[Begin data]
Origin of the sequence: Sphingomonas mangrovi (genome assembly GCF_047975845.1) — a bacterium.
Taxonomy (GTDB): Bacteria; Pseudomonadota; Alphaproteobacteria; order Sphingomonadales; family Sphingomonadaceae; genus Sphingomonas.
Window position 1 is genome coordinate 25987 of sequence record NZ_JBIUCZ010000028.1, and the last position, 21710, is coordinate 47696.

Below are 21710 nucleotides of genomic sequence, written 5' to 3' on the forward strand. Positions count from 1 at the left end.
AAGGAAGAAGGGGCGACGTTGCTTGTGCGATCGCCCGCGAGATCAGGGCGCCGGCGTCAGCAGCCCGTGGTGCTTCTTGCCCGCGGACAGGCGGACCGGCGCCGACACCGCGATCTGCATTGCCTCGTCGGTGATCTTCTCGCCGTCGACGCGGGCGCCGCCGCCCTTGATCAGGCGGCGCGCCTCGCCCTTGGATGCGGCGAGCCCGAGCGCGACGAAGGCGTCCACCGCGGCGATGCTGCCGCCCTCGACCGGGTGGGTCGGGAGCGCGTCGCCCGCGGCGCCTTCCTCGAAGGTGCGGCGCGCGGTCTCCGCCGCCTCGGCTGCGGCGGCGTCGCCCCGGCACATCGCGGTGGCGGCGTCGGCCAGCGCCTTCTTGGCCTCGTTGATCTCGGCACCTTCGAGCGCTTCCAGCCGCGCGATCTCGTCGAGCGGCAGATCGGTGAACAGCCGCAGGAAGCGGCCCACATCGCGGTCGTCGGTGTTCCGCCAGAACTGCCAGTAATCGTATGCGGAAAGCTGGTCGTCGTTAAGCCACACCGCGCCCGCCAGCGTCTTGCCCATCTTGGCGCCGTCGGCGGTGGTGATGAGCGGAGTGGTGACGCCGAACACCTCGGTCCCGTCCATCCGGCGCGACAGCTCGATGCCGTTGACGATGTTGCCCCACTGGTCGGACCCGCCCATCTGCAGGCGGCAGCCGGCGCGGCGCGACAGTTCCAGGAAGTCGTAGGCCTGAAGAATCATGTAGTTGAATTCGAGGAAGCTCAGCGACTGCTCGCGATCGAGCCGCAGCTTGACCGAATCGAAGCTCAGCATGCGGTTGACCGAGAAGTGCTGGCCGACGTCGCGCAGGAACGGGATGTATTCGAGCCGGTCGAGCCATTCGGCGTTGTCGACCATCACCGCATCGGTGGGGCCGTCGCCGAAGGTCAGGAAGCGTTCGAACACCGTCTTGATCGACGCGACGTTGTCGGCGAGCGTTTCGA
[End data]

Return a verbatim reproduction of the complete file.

Origin of the sequence: Sphingomonas mangrovi (genome assembly GCF_047975845.1) — a bacterium.
Taxonomy (GTDB): Bacteria; Pseudomonadota; Alphaproteobacteria; order Sphingomonadales; family Sphingomonadaceae; genus Sphingomonas.
Window position 1 is genome coordinate 25987 of sequence record NZ_JBIUCZ010000028.1, and the last position, 21710, is coordinate 47696.

Below are 21710 nucleotides of genomic sequence, written 5' to 3' on the forward strand. Positions count from 1 at the left end.
AAGGAAGAAGGGGCGACGTTGCTTGTGCGATCGCCCGCGAGATCAGGGCGCCGGCGTCAGCAGCCCGTGGTGCTTCTTGCCCGCGGACAGGCGGACCGGCGCCGACACCGCGATCTGCATTGCCTCGTCGGTGATCTTCTCGCCGTCGACGCGGGCGCCGCCGCCCTTGATCAGGCGGCGCGCCTCGCCCTTGGATGCGGCGAGCCCGAGCGCGACGAAGGCGTCCACCGCGGCGATGCTGCCGCCCTCGACCGGGTGGGTCGGGAGCGCGTCGCCCGCGGCGCCTTCCTCGAAGGTGCGGCGCGCGGTCTCCGCCGCCTCGGCTGCGGCGGCGTCGCCCCGGCACATCGCGGTGGCGGCGTCGGCCAGCGCCTTCTTGGCCTCGTTGATCTCGGCACCTTCGAGCGCTTCCAGCCGCGCGATCTCGTCGAGCGGCAGATCGGTGAACAGCCGCAGGAAGCGGCCCACATCGCGGTCGTCGGTGTTCCGCCAGAACTGCCAGTAATCGTATGCGGAAAGCTGGTCGTCGTTAAGCCACACCGCGCCCGCCAGCGTCTTGCCCATCTTGGCGCCGTCGGCGGTGGTGATGAGCGGAGTGGTGACGCCGAACACCTCGGTCCCGTCCATCCGGCGCGACAGCTCGATGCCGTTGACGATGTTGCCCCACTGGTCGGACCCGCCCATCTGCAGGCGGCAGCCGGCGCGGCGCGACAGTTCCAGGAAGTCGTAGGCCTGAAGAATCATGTAGTTGAATTCGAGGAAGCTCAGCGACTGCTCGCGATCGAGCCGCAGCTTGACCGAATCGAAGCTCAGCATGCGGTTGACCGAGAAGTGCTGGCCGACGTCGCGCAGGAACGGGATGTATTCGAGCCGGTCGAGCCATTCGGCGTTGTCGACCATCACCGCATCGGTGGGGCCGTCGCCGAAGGTCAGGAAGCGTTCGAACACCGTCTTGATCGACGCGACGTTGTCGGCGAGCGTTTCGA